Thursday, April 23, 2015

When I-15 almost took a different path in Davis and Weber counties

                            Looking down on a section of Highway 89 in Layton in 2015.

By Lynn Arave

Imagine a mountain hugging Interstate-15 in North Davis County and Southern Weber County.
I-15 from Farmington to Ogden almost went a different route – Highway 89, instead of today’s western route, near Highway 91.
The Ogden Chamber of Commerce had pushed hard for the Highway 89 freeway option. After all, that offered the most direct access to Ogden City and Weber State College.
However, an independent study revealed that it would be far more costly to build I-15 along the Highway 89 corridor. Also, the western route option offered more direct access to the military installations in the Top of Utah.
And, once a Highway 89 aligned freeway reached Ogden, where would it go northward from there, without impacting large sections of homes and businesses?
According to Glen M. Leonard in his book, “A History of Davis County,” The Federal Interstate Highway Act of 1956 expanded federal subsidies for major state highways and meant Washington paid 95 percent of the costs of such superhighways. So, it wasn’t “if” freeways would be built in Utah, it was just “when.”
Leonard’s book states that increased traffic between Salt Lake City and Ogden is why the Utah State Road Commission chose a six-mile section in south Davis County to be Utah's first highway built to interstate standards.
“In a ceremony in North Salt Lake in January 1958, Governor George D. Clyde launched the project by driving a bulldozer into Amasa Howard's ninety-year-old dairy barn to clear a route for the new $7.3-million segment,” Leonard wrote. “Utah's first section of six-lane divided interstate highway reached north to Pages Lane and was completed in 1962.”
However, original plans did not include any interchanges between Farmington and Bountiful. Centerville had to lobby to eventually gain its own freeway access.
Bids for constructing I-15 in the Ogden area opened in 1963, split into several segments.
After three years work, I-15 from south Layton to Ogden opened on Nov. 23, 1966. A huge advantage with this section meant that Main Street (Highway 91) would no longer be so congested with commuters during shift changes at Hill Air Force Base.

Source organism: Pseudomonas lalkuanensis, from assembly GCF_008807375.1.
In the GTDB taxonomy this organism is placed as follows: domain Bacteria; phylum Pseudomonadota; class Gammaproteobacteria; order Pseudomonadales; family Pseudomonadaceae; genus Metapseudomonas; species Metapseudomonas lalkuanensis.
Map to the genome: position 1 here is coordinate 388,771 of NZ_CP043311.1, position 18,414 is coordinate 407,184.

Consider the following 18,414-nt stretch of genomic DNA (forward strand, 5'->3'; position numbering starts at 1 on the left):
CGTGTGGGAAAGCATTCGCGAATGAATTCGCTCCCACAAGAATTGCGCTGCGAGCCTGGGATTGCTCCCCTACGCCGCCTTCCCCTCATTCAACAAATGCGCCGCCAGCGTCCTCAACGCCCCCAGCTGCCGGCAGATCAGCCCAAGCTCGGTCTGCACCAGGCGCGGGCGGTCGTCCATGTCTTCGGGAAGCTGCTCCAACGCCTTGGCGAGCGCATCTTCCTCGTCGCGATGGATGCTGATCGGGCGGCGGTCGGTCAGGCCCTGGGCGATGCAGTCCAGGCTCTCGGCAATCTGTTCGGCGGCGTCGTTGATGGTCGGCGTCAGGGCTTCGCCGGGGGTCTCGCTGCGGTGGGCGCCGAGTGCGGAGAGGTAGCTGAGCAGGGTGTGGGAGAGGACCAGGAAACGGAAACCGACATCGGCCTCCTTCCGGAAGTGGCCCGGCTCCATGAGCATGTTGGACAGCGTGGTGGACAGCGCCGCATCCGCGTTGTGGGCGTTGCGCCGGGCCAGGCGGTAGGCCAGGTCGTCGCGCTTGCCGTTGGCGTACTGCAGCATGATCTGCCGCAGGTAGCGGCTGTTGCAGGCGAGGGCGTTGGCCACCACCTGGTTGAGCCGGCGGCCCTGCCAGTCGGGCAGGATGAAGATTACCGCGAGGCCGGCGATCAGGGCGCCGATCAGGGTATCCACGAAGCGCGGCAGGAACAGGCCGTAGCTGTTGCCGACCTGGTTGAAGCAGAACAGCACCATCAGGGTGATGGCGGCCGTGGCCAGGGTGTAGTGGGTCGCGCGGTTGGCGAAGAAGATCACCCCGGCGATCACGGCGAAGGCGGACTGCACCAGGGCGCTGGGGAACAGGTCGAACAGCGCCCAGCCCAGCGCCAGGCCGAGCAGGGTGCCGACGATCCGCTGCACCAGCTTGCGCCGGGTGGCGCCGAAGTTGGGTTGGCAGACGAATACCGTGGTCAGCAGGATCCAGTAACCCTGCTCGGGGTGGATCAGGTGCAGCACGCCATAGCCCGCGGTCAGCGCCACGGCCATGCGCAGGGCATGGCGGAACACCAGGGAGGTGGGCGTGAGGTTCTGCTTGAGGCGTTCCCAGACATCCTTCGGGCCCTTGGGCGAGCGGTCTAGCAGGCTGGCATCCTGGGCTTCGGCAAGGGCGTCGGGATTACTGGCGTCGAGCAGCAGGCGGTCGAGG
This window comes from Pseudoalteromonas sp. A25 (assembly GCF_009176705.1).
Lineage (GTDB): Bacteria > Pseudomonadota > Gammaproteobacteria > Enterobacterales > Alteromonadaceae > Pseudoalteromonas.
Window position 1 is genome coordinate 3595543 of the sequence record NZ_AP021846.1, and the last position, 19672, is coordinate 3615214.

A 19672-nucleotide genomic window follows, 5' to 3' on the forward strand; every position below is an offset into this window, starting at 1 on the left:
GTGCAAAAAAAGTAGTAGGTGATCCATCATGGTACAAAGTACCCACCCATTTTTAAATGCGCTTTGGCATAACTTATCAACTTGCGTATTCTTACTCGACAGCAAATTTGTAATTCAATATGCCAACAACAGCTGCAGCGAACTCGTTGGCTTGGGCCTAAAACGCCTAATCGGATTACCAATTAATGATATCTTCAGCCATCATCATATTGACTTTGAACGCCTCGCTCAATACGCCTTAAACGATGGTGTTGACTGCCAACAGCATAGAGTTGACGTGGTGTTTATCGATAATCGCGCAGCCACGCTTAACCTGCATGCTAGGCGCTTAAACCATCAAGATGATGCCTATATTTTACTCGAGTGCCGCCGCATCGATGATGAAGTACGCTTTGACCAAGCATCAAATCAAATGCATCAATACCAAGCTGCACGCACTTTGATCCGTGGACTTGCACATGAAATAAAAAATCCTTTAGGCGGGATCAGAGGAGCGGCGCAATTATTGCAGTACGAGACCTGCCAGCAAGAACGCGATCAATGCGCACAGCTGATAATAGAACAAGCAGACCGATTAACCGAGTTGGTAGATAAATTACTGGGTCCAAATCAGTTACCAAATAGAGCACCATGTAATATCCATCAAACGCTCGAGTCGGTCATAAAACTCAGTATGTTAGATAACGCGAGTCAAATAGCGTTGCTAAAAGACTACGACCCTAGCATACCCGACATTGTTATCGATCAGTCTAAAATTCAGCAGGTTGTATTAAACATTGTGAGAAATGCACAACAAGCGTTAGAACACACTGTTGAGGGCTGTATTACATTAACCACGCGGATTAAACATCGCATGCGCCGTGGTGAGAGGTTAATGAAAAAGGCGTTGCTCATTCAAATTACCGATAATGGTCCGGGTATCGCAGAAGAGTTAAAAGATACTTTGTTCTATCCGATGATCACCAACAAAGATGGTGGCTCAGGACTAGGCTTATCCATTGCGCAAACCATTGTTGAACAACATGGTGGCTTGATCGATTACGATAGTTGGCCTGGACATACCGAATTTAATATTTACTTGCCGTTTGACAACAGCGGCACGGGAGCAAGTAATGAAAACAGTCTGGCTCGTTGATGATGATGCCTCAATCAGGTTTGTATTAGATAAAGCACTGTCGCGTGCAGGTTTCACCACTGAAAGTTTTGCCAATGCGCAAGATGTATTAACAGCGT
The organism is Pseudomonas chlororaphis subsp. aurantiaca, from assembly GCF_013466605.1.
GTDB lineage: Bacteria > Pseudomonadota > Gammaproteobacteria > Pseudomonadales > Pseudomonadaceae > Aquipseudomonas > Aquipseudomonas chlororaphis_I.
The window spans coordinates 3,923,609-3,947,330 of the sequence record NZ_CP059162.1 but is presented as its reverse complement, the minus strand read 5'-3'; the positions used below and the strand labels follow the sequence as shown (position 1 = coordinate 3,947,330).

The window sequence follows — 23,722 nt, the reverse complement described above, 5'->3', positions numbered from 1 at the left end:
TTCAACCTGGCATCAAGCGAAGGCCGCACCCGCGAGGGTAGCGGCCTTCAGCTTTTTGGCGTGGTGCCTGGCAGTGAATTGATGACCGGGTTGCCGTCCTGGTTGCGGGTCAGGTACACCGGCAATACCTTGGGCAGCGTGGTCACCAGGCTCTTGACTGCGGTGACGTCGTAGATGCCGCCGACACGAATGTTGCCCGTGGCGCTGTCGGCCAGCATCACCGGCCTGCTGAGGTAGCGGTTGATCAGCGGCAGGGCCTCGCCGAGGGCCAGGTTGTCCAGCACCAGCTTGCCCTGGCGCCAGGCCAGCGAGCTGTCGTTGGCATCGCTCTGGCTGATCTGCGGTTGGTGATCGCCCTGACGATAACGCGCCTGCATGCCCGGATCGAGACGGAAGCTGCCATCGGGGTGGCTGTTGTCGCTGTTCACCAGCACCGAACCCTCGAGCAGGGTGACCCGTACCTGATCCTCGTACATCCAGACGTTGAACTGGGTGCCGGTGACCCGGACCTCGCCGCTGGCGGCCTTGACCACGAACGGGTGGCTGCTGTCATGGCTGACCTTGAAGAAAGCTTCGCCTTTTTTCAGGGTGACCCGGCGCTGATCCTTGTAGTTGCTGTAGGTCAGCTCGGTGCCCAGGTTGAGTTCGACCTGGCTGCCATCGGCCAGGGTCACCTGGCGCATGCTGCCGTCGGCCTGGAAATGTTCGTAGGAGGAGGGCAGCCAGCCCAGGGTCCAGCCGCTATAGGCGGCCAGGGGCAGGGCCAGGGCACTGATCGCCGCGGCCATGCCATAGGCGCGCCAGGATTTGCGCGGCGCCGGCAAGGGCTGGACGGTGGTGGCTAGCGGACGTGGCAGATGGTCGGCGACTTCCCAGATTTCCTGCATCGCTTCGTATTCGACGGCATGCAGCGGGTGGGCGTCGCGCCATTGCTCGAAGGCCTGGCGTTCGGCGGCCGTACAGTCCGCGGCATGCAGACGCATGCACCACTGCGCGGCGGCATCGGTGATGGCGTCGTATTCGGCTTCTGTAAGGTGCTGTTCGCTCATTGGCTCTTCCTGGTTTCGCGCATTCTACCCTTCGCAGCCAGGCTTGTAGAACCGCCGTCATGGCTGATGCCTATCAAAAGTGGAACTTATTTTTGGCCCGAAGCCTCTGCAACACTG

I-15 in Layton.

The I-15 route north of Layton often followed the abandoned Bamberger Railroad route.
On Dec. 12, 1976, the section of I-15 from the Box Elder-Weber County line to Perry was completed after more than four years of work. This meant I-15 was now continuous from Layton to southern Box Elder County.
However, the Lagoon to Layton section of the interstate was the last section finished in the Ogden area.
The widening and resurfacing of the existing section of Highway 91 from Layton to Lagoon was not open until 1977 through a $10 million project. This finally meant uninterrupted freeway travel existed between Juab County on the south and Box Elder County on the north. Future projects would expand the freeway both north and south.
Leonard also noted that I-15 in Davis County produced a housing boom too.
“The communities along the freeway's route rightly envisioned a new incentive for growth,” Leonard wrote. “Interstate 15 made the greatest difference in the Centerville, Farmington, and Kaysville areas, which had lagged behind other parts of the county because of their distance from both Ogden and Salt Lake City.”
He continued: “Also, as in the Syracuse region, a stable agricultural population existed in the central core. Small subdivisions began appearing in these central cities about the time the interstate began reaching into the county from the south. Suburban sprawl brought the first, small subdivision to Syracuse in that same decade.”
Utahns probably take I-15 for granted today, but inter-city travel in the Top of Utah wasn’t nearly as quick or convenient before the freeway came along.

(-Originally published on-line and in print in the Ogden Standard-Examiner, by Lynn Arave, on April 23-24, 2015.)

-NOTE: The author, Lynn Arave, is available to speak to groups, clubs, classes or other organizations about Utah history at no charge. He can be contacted by email at:

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